Detroit’s Population Drops Again — But More Slowly

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Despite all the new loft apartments and other development activity in certain core neighborhoods, the city of Detroit continues to lose population.

An annual U.S. Census estimate released Thursday pegged Detroit’s population at 673,104 as of last summer. That’s a drop of about 2,300 people — a little lower than the previous year’s loss and a 10th of the rate of population loss of the 2000s.

At its peak, Detroit had nearly 1.9 million people in 1950.

The Detroit News reports that utility hookup records say the city has 3,000 more occupied homes than last year. But they’re filled with empty nesters, while families with children continue to move out. Mayor Mike Duggan has said his performance should be measured by whether Detroit can start to grow once again and has said the continued losses are due to the state of Detroit’s public schools.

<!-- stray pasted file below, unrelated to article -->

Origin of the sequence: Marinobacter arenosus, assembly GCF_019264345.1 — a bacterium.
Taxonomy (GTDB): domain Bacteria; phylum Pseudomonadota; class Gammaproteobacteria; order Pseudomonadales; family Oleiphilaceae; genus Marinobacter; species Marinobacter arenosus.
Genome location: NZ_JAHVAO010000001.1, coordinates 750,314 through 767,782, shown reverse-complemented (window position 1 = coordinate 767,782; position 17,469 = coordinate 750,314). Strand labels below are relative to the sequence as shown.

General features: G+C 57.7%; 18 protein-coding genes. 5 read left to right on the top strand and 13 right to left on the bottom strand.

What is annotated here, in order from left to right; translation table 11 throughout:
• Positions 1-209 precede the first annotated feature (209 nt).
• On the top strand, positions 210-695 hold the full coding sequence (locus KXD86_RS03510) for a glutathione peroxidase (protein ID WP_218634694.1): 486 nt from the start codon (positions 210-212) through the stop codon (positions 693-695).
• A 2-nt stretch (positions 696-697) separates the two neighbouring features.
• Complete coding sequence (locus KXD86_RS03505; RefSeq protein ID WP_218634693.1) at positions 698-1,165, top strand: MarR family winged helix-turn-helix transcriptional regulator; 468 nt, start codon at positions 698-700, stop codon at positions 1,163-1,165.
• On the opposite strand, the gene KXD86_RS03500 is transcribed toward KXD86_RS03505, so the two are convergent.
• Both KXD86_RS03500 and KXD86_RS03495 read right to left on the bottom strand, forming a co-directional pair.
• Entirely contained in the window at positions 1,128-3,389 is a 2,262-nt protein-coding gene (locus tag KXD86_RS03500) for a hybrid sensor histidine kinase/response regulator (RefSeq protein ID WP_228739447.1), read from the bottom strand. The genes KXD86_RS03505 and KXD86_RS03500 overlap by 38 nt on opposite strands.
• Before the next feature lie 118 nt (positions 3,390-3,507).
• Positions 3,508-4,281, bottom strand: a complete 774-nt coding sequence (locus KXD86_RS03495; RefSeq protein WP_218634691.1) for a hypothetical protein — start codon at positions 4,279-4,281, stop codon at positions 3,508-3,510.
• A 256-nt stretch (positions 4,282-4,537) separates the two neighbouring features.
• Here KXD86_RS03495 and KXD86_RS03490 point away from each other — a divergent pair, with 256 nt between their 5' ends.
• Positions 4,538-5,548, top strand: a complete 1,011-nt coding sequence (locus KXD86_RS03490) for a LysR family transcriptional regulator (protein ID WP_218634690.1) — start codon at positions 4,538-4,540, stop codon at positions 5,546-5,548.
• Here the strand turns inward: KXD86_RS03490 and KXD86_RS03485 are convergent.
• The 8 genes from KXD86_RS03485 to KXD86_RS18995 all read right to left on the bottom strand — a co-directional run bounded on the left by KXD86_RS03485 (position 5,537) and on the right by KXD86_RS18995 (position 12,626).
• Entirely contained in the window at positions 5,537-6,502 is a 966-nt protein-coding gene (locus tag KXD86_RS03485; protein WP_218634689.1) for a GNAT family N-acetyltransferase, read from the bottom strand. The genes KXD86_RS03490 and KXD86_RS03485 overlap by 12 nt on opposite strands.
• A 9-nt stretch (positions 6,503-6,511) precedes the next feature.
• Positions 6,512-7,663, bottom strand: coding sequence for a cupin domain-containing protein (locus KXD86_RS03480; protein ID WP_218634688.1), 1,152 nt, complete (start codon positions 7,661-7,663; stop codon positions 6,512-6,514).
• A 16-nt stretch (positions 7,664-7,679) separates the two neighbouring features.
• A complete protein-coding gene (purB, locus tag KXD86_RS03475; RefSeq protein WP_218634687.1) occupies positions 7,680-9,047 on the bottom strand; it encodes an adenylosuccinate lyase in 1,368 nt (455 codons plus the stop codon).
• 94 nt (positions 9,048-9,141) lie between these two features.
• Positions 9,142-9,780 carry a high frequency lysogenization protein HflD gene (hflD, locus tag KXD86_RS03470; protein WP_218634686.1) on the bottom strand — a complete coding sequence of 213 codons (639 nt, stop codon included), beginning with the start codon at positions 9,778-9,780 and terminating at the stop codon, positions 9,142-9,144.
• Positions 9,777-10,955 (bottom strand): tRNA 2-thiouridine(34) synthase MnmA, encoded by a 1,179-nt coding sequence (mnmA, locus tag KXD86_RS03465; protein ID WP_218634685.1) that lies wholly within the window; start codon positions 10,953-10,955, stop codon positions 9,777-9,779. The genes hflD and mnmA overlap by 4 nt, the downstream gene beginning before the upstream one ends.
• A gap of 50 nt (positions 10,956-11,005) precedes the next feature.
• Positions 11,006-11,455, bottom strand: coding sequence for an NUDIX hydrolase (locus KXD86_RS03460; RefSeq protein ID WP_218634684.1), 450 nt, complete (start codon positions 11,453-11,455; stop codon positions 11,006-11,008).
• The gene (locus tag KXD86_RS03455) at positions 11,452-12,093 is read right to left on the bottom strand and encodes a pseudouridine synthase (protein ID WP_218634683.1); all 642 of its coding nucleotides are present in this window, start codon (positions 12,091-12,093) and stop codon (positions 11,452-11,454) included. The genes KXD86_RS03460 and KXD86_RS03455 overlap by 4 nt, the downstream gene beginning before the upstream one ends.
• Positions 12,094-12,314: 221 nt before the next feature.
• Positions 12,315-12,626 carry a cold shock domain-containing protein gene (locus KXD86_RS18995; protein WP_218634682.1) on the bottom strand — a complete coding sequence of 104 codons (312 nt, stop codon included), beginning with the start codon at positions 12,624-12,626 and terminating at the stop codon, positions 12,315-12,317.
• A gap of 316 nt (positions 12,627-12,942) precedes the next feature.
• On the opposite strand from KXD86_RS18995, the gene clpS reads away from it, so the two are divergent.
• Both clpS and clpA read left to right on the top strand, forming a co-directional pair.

The Southeast Michigan Council of Governments estimates the city will continue to lose population until 2025.

Exurbs were the big gainers in the Census estimate, with Macomb Township, Canton Township and Lyon Township all growing.

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